Chapter Two: How Mouston Became Fatter Without Informing Porthos, and the Troubles Which Consequently Befell That Worthy Gentlemen
We learn that since Athos has gone to his estates in Blois, D'Artagnan and Porthos do not actually spend much time together. D'Artagnan spends his time working for the King, and Porthos is usually busy shopping.
Realizing he hasn't seen Porthos in two weeks (a huge amount of time considering that in The Three Musketeers, the three friends were inseparable), D'Artagnan heads to Porthos's place.
He finds a sad Porthos sitting in his room surrounded by clothes. Porthos is so upset that he doesn't notice D'Artagnan's entrance. Porthos inspects a fabric that his overweight valet Mouston is holding.
(If you've read The Three Musketeers, you might remember that the name of Porthos's valet was Mousqueton. Apparently in the twenty-or-so odd years between The Three Musketeers and The Man in the Iron Mask, Mousqueton shortened his name to Mouston.)
D'Artagnan coughs loudly to attract his friend's attention.
Porthos brightens visibly when he sees D'Artagnan, convinced that his old friend will be able to help him.
D'Artagnan asks for the full story, and meanwhile compliments Porthos on all his beautiful clothes.
Porthos calls all of it trash; D'Artagnan exclaims that the fabrics are expensive. We discover that Porthos is upset at having been invited to the party at Vaux because he has nothing to wear.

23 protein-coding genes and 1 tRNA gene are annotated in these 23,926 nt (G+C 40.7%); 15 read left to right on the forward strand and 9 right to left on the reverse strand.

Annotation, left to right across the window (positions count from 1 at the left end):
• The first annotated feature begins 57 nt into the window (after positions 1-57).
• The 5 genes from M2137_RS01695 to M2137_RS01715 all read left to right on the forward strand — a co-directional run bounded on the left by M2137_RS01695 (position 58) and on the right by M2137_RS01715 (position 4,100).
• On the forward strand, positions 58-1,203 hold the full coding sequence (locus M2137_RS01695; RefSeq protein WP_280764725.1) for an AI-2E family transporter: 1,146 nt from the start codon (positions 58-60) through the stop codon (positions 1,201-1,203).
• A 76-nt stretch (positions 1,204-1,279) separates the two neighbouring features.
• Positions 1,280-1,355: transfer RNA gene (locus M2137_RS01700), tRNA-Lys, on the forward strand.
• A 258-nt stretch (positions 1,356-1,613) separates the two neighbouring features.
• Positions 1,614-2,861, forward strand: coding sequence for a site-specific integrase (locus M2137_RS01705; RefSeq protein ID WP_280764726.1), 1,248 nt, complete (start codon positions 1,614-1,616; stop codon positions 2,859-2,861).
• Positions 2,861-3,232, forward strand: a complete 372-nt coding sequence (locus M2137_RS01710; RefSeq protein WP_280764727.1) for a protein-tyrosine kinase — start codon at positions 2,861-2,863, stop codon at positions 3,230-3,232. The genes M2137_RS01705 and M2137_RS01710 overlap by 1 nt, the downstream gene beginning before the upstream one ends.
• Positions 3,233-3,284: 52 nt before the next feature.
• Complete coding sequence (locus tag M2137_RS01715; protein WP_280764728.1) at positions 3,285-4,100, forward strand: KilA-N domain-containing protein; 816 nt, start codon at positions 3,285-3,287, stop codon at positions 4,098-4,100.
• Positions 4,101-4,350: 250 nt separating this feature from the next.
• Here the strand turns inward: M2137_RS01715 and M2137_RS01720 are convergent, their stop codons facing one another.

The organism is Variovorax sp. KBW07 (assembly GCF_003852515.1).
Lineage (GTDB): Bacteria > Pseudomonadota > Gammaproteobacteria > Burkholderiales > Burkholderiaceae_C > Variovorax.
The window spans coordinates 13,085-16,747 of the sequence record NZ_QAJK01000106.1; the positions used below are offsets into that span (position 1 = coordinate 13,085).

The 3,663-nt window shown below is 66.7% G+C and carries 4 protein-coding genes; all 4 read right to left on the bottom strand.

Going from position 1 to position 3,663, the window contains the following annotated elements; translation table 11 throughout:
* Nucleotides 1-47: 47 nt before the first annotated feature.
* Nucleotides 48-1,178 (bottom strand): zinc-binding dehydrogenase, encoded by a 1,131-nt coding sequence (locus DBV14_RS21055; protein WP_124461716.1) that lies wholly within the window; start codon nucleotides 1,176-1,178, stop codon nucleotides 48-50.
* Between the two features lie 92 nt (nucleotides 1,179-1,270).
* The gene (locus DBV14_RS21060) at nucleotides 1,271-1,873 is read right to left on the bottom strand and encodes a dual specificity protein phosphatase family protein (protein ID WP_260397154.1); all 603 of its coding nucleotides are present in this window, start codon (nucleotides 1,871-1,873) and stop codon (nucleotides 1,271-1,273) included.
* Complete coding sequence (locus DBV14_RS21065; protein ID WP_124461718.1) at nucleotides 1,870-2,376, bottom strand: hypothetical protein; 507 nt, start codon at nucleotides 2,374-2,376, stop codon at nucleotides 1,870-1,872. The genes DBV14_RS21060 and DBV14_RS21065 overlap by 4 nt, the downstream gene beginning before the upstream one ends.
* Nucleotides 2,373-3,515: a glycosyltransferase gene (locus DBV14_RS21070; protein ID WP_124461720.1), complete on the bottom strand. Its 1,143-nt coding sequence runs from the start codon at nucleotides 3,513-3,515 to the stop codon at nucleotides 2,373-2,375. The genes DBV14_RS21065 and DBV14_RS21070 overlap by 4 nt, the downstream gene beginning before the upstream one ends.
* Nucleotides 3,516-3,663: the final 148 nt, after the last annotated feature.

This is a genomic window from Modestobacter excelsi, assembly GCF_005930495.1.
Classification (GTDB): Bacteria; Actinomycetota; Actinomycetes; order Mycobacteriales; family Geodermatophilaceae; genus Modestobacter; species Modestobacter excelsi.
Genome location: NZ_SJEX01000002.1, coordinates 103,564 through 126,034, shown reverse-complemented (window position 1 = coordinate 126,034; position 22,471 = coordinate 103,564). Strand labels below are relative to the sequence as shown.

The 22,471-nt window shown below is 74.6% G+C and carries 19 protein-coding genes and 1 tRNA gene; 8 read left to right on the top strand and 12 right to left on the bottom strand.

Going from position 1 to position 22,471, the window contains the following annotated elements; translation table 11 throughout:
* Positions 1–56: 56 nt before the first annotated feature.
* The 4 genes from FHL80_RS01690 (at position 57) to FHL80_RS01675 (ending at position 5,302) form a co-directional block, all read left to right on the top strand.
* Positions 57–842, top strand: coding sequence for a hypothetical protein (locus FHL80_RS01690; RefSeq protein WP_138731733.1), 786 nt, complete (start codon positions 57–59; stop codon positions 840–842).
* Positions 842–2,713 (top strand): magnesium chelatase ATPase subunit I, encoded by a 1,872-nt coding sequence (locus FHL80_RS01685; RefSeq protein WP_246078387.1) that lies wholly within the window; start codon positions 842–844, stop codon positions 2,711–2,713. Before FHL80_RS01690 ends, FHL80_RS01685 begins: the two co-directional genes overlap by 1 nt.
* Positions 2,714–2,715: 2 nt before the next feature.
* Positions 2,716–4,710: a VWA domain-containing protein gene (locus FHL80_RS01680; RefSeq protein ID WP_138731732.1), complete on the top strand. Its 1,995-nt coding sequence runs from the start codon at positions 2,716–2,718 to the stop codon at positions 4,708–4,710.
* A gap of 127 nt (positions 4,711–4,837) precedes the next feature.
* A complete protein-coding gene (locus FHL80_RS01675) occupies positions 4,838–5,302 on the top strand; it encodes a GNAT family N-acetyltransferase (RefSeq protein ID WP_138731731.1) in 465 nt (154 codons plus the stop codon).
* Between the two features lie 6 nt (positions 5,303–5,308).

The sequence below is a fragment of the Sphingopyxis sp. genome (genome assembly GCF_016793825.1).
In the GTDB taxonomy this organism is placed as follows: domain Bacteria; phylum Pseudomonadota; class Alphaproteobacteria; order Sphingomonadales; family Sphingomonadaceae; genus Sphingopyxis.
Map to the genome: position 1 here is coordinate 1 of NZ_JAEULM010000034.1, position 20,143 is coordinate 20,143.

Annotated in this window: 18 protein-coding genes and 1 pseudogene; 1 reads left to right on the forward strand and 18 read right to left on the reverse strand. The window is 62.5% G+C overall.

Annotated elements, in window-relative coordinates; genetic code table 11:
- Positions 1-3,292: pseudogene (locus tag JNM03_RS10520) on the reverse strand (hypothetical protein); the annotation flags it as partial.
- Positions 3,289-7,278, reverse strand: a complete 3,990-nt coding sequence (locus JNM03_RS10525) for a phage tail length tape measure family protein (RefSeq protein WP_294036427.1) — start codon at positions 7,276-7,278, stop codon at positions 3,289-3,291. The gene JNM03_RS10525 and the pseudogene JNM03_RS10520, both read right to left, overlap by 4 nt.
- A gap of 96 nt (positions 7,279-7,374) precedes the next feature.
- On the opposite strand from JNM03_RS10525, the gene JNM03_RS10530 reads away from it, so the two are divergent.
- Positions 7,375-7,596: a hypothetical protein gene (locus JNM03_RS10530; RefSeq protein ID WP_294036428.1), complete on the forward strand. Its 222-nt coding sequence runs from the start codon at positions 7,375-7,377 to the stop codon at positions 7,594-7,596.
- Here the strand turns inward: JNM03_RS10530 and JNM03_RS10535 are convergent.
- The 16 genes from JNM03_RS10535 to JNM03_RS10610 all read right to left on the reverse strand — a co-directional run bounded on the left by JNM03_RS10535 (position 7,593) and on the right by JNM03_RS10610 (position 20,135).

D'Artagnan points out that there are at least fifty suits on the floor of Porthos's bedroom.
It turns out that Mouston has been going to the tailor in Porthos's place.
Although Porthos loves to be decked out in the latest styles, he hates being measured by the tailor. He claims that being scrutinized and poked and prodded was unbearable for a gentleman of his rank.
This arrangement worked for quite some time. Porthos ordered up seven suits a week, all in the latest fashion, and Mouston continued to be fitted for them.
As you might have guessed from the title of this chapter, however, Mouston started gaining weight. The latest suits therefore do not fit, and the suits of the correct measurement are hopelessly out of fashion.
The party is only two days away, and there is no time to have another suit of clothes made.
D'Artagnan tells Porthos not to despair, and to pick one of the fashionable suits to bring to a tailor.
Porthos tells D'Artagnan that his agent has been round to all the tailors, but D'Artagnan had the King's tailor, Percerin, in mind.